My Favorite Podcasts

thesimpleshow-banner-820x380I’ve been on a major podcast kick recently. I wouldn’t want to call it an obsession, but… it might venture in that direction. I have ripped through a huge number of podcasts in record time over the last few weeks, mainly due to two considerations.

First, I listen during heretofore unoccupied and mentally unproductive times of “busy” work throughout my day. What times fall into this category? Doing the dishes, putting on my makeup in the morning, folding laundry (+ vacuuming, + dusting, + any other bore-me-out-of-my-skin housework!), driving in the car — any pocket of time that already existed in my life, but that didn’t require any real mental exertion on my part and thus could easily become a place to multi-task.

Second, I listen in 1.5x speed. I use the built-in podcast app that came pre-loaded on my iPhone, and the app makes it super easy to change the speed setting for listening. Now, I admit, this only really works if I’m listening with earbuds so that any background noise doesn’t disrupt my understanding, and it certainly does take a little bit of adjusting to accustom your ears to the speed. However, once I got used to it, I realized how much more content I could get through in shorter periods of time, and I love it!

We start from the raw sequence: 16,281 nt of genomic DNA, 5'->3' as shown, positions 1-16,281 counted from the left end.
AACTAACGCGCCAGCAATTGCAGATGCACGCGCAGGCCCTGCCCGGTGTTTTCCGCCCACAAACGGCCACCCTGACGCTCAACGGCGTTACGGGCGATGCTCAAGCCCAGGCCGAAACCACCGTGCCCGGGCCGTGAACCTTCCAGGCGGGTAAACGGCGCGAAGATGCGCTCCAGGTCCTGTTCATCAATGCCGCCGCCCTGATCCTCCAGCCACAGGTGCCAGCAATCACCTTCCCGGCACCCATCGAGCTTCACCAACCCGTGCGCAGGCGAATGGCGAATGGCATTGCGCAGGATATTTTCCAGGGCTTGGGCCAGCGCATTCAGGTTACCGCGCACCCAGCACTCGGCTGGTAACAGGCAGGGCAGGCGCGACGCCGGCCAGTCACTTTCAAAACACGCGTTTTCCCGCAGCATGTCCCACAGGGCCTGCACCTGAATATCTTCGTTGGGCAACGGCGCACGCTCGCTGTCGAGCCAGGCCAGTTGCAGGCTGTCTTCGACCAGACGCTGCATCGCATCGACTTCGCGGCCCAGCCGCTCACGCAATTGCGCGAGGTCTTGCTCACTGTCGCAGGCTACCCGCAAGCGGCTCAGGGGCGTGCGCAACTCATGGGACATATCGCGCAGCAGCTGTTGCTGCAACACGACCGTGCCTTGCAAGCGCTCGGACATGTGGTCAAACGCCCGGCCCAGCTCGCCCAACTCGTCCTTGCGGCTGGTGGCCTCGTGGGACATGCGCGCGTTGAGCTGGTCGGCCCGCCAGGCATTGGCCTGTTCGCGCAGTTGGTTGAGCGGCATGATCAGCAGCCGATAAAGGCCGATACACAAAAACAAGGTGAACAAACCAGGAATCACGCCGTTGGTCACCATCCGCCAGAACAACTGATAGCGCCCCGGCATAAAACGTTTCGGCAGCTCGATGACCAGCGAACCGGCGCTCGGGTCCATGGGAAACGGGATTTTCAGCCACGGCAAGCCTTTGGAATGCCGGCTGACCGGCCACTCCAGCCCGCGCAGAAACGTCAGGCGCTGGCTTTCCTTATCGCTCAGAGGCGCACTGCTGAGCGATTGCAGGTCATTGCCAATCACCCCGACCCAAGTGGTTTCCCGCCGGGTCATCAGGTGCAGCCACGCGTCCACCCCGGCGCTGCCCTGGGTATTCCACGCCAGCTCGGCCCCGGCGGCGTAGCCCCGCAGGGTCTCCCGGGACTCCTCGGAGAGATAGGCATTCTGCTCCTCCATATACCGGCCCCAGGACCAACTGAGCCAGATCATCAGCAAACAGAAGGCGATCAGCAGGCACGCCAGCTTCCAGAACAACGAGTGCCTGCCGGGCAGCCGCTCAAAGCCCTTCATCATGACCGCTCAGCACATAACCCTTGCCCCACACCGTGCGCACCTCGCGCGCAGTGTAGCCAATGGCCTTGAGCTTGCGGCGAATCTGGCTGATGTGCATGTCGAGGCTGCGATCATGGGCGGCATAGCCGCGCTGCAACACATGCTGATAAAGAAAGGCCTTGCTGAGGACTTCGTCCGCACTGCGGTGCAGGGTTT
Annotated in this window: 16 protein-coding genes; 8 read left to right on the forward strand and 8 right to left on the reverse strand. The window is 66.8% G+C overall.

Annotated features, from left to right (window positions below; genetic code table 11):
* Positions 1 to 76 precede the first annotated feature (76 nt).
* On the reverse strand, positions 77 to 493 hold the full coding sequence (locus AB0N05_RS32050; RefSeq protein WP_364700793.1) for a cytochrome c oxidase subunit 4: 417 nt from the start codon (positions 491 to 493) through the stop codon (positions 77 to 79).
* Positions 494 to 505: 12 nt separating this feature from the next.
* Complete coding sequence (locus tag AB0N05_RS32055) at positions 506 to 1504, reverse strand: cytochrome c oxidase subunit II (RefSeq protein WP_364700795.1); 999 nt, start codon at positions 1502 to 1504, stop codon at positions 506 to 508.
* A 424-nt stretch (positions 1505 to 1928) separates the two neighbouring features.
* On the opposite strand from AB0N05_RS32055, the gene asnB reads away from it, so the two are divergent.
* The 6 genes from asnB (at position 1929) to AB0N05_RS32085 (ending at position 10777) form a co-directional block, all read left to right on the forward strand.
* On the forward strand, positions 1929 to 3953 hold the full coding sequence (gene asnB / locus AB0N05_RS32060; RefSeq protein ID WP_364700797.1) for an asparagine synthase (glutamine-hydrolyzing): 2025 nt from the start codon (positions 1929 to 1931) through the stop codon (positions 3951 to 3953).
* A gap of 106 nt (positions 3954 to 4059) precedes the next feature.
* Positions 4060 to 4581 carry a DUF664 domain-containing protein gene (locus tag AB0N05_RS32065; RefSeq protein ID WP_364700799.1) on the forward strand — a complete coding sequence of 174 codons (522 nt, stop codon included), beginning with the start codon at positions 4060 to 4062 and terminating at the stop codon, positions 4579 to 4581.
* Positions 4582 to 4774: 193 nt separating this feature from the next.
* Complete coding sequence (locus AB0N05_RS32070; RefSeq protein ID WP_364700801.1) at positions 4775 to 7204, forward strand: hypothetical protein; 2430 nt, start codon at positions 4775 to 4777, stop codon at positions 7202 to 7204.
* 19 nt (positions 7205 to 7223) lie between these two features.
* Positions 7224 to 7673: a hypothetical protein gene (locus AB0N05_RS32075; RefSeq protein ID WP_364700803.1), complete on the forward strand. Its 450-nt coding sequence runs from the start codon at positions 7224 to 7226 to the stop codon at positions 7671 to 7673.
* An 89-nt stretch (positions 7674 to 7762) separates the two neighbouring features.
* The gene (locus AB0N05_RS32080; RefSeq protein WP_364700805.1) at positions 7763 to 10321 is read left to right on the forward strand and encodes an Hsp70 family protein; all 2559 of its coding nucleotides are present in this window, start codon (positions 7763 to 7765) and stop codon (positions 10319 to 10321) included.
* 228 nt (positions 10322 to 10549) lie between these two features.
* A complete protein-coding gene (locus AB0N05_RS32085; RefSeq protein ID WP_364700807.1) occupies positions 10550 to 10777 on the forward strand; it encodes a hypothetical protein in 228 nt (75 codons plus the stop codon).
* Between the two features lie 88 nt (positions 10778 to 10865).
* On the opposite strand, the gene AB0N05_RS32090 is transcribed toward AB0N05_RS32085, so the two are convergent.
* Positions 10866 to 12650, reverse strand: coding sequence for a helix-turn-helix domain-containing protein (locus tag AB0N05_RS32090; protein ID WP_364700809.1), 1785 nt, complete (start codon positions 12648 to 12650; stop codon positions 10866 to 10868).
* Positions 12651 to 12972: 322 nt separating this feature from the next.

I’m amazed by how much I have learned just by making a productive use of these times during my day and listening to a variety of podcasts! I’ve enjoyed listening to a few of my favorite bloggers and getting to hear their “in real life” voices, and let me just say it again – I’ve learned so much.

It’s a little overwhelming to look at the sheer volume of podcasts available these days, so I thought I would share a handful of my favorites. If you’re new to podcasts, or if you’re looking for a new one to listen to, I hope this list will be helpful.